Some years later, Radiohead’s guitarist, Jonny Greenwood, composed the music for There Will Be Blood – one of my favourite films in recent years. The film is terrifying, but in the abstract, because we are simultaneously horrified and glued to the character of Daniel Plainview as he tears up the land in pursuit of oil and wealth. The scene in which his first oil tower explodes is all the more memorable for the accompanying score, which borrows liberally from Greenwood’s own score to the arthouse film Bodysong. The track in question, “Convergence”, explores the phase music of Steve Reich, but with pounding drums and scattershot percussion in place of piano. What starts out as a tribal rhythm grows into a many-limbed, writhing beast of a composition, as all the diverse elements gradually coalesce into a solid beat. Set against images of a landscape that is literally on fire, the effect is exceptionally powerful.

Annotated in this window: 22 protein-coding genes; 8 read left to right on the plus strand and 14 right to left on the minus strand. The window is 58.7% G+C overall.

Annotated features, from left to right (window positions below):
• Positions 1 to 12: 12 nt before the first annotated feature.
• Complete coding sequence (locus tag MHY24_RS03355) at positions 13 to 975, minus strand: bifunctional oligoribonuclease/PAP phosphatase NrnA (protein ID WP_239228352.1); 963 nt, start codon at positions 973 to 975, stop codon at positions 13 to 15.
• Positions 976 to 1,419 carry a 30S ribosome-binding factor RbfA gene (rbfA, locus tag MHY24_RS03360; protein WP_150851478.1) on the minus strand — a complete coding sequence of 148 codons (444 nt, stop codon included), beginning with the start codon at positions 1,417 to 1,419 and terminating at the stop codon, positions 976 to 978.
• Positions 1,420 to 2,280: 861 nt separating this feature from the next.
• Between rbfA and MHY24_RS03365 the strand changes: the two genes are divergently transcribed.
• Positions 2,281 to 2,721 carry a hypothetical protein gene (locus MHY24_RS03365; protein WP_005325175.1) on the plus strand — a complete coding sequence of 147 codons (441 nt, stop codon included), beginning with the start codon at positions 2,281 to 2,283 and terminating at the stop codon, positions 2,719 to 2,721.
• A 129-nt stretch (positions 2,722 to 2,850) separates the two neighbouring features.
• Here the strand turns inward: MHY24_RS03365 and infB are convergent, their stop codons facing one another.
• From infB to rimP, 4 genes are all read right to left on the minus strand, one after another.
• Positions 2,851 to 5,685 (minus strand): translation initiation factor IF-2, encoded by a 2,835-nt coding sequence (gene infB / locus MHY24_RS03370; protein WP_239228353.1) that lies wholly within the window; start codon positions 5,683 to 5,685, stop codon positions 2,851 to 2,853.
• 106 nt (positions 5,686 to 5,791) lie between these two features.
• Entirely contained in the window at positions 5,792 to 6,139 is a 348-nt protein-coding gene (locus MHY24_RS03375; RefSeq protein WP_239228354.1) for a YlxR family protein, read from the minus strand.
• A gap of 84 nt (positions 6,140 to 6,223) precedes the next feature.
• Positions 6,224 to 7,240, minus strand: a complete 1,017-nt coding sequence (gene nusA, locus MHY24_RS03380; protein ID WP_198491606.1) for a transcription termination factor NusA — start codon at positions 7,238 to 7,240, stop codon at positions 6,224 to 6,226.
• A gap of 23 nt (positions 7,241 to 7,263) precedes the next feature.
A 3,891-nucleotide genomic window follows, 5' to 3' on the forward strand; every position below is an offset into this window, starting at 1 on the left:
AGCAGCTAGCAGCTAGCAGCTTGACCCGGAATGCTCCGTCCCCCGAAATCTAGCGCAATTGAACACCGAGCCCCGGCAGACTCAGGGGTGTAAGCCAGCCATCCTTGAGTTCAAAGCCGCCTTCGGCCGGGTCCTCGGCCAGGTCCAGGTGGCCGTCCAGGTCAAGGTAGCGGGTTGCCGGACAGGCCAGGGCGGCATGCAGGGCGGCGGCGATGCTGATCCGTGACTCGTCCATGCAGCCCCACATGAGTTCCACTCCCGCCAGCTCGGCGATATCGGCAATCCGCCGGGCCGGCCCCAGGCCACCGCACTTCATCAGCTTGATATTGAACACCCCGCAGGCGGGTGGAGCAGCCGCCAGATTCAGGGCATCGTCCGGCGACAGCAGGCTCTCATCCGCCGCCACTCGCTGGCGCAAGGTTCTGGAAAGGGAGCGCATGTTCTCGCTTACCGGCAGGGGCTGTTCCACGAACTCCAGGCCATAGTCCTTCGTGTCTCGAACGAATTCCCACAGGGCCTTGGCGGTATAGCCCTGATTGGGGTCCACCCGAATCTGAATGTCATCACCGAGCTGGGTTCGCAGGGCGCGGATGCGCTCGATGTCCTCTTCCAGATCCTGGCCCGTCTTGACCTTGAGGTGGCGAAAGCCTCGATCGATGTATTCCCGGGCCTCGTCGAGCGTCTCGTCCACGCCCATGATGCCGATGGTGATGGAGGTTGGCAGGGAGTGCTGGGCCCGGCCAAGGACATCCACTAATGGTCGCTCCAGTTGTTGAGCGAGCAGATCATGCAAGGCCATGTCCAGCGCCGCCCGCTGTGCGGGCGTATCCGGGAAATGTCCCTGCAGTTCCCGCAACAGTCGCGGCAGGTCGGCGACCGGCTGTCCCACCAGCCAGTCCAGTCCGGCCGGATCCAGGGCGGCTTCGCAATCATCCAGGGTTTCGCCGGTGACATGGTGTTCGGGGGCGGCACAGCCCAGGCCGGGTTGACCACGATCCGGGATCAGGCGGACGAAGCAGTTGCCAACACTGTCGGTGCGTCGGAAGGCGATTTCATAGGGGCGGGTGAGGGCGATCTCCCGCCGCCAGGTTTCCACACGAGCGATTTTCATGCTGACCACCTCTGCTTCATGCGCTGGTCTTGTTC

Finally, 2008 also brought us Portishead’s return to music, with the dark, dark vacuum of terror that was Third. Beth Gibbons never sounded so tortured and fragile as on this record, particularly when her achingly beautiful voice collides with the band’s hypnotic, droning music. The album closer, “Threads”, is an undoubted highlight – over a spare and fluid guitar figure, Gibbons mournfully wails of being “always so unsure” before a repeated cry of “Damned one”. On paper, this may sound melodramatic and ridiculous; when heard, the song is almost nightmare-inducing. Eventually, marking the passing of the album, guitars and synths beat a crushing crescendo, which is turn dispelled by a droning clarion call, which sounds halfway between a Tibetan wind instrument and a dying synthesiser. You almost believe that the unholy racket (and I mean this in a good way) will never end. What a chilling cure for insomnia.